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Store:  Strategy Games
Format:  Board Games


We currently only have used copies of this item available.


Ages Play Time Players
12+ 60-90 minutes 3-5

Designer(s): Alan R Moon, Richard Borg

Manufacturer(s): Goldsieber

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Product Description

Players strategically place wooden Aboriginal ceremonial objects (tjurungas) to gain majorities in meetings. Each section of the board holds an identical stack of cards, shuffled, and 5 or 10 wooden objects. Through card play, players vie for score by gaining majorities in various types of wooden pieces. Mik says this game has "a lot of player interaction, strategy and tactical decisions with a limited amount of luck".

Product Information

  • Designer(s): Alan R Moon, Richard Borg

  • Manufacturer(s): Goldsieber

  • Year: 2000

  • Players: 3 - 5

  • Time: 60 - 90 minutes

  • Ages: 12 and up

  • Weight: 1,389 grams

  • Language Requirements: Game components are language-independent. An English translation of the rules is provided.

Product Reviews


Average Rating: 4.4 in 5 reviews

Great abstract strategy game
December 09, 2002

My family buys and plays a lot of games. I give Wongar my 'Best Game of 2002' rating (I bought it in 2002). It is exactly the type of game I like. I find the graphics soothing and atmospheric. The game has multiple layers of complexity and strategy. The more often I play, the more I discover new ways to try to score or advance my position. This gives the game great replay value.

The game has a very different feel when you play with two players vs. more. There are enough pieces so that five players can play at a time.

I am a big fan of German games, which seem to have a certain style to them. This is one of those games in which you have to plan ahead and make difficult choices about what to do--only to have your best laid plans destroyed by your opponent!

The rules are complex at first, especially since the English translation supplied with the game is less than perfect. I am thinking that this is why the game hasn't received more notice. The first few times we played the game we interpreted a few rules incorrectly. We've got it straightened out now and the game keeps getting better.

If you like abstract strategy games, want something different with a new atmosphere and great replay value, you'll like Wongar.

Happy gaming!

Mister, how(e) did you play Wongar?
February 09, 2001

'Wrong' is the answer. I blame Randall (next review) for that, needing a clever title and all. And I agree with him on all of his points except one: Mr. Howe did not 'seem' to get the rule wrong, he absolutely did and as a result he did not play Wongar. This game was one of the most innovative board games to come out of Germany in the year 2000. It is a superbly designed game combining strategic dynamics with a high level of interaction.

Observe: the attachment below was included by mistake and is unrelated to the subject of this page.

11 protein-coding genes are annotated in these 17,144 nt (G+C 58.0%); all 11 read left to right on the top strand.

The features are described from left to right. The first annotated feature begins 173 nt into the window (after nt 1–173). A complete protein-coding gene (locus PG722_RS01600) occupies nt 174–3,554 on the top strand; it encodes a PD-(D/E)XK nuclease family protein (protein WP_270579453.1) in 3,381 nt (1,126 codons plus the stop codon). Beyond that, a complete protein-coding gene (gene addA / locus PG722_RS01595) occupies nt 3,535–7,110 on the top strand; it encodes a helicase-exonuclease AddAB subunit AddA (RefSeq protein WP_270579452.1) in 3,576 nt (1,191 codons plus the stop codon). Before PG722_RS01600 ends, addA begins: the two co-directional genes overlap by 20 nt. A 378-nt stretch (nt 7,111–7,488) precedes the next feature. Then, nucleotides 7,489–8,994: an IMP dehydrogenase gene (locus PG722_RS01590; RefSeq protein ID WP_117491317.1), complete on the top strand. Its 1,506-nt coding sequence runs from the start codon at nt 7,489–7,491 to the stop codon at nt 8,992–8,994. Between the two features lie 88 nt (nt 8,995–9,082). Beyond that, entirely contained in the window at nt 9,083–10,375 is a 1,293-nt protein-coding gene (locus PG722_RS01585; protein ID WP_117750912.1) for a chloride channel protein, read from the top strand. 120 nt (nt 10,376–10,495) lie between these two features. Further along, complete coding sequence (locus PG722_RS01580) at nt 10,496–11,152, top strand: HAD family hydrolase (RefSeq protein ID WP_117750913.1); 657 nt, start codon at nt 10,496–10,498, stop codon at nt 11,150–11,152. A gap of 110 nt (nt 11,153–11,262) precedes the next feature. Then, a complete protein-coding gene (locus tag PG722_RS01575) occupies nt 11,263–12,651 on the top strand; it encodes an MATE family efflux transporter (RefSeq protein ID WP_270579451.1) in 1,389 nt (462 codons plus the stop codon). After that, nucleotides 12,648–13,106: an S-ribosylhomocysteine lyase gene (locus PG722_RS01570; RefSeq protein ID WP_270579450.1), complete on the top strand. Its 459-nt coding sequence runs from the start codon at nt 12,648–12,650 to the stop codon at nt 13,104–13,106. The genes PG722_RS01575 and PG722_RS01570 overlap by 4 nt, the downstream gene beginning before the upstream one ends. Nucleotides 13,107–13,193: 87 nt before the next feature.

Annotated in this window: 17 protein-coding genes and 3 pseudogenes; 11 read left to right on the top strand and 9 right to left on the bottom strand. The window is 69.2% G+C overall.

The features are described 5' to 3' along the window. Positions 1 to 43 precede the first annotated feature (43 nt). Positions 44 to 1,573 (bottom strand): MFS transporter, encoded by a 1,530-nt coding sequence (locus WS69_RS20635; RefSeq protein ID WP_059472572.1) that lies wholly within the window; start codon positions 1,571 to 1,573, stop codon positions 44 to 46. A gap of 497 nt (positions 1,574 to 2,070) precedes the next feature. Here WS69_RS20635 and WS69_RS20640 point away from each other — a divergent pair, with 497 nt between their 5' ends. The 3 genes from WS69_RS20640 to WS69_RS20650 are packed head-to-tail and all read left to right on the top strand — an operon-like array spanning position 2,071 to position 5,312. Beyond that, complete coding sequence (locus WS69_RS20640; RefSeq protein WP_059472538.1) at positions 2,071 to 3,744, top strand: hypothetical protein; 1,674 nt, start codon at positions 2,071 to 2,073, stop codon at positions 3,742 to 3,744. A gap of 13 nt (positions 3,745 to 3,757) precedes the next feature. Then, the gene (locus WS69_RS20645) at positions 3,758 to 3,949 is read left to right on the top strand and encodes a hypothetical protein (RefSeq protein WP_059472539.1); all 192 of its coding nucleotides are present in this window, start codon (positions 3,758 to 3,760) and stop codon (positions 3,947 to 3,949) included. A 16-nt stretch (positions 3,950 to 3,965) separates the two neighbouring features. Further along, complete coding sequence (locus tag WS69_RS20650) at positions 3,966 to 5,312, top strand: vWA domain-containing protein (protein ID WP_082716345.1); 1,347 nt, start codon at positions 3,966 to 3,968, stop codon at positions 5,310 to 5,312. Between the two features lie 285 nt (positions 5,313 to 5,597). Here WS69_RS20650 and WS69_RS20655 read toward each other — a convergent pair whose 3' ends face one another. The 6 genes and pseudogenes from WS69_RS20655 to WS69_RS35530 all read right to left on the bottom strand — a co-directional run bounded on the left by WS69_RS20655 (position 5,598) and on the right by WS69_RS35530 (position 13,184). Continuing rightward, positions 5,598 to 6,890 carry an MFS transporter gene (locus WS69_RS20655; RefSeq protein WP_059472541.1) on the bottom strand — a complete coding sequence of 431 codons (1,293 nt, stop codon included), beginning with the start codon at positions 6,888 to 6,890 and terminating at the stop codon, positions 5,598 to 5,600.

Yes, forget the aboriginal theme that Mr. Howe so readily dismisses, but not the game. This is combat: mean, tense and nasty. At all times you must try to maintain a balance between your presence on the board and the power of cards in your hand. At the same time you must be aware of the position and potential power of your opponents. Temporary alliances must be struck to keep parity on the board, while at the same time seeking to create positions of advantage for yourself.

Bargaining and bluffing are an integral part of the game. This aspect has much of the flavor of the classic Sid Sackson game, Kohle, Kies & Knete. It is very difficult, if not impossible, to win this game on your own. You need to be able to create partners or allies. If you push out ahead on your own too strongly too soon, you force your opponents into alliances against you.

It is regretable that Wongar did not get the Samurai theme envisioned by Mr. Moon. It might have more readily drawn players into this game. But do not let this game slip by because the German market requires non-military themes. Let the Ancient be the Samurai and the Elder be the General. The discs, cubes and cylinders are spearman, archers and swordsman. The area cards are strategic opportunities on the battle field, the rituals are combat and the ritual cards are tactical choices.

Are you tired yet of gaming in Venice? Does archeology make your temple throb? Has city building put you in the dumps? Do you want a true test of 5 spielers' grit and gall? Seriously, this game has been grossly under-rated. If you have been living on Wolfgang Kramer (Kramer/Ulrich, Kramer/Kiesling, etc.,) games--and I love these games too--you want this game. It's on par with El Grande, more intense than Tikal, more interactive than The Princes of Florence (I know, so is solitaire on your computer), and Java... I need to play that one a few more times. This game fits in there yet is different, that strong KK flavor. Wongar belongs in your collection.

It's abstract... but great!
December 31, 2000

Okay, this game does take some getting used to. It's really a bit like El Grande, but with more conflicts. It looks great, nice colours and graphics. This is a game you can play again and again. Just try it!

And one thing about the review below... if you turn a scorpion card, you move the scorpion forward and draw a new card... forget about the losing points stuff.

Show all 5 reviews >

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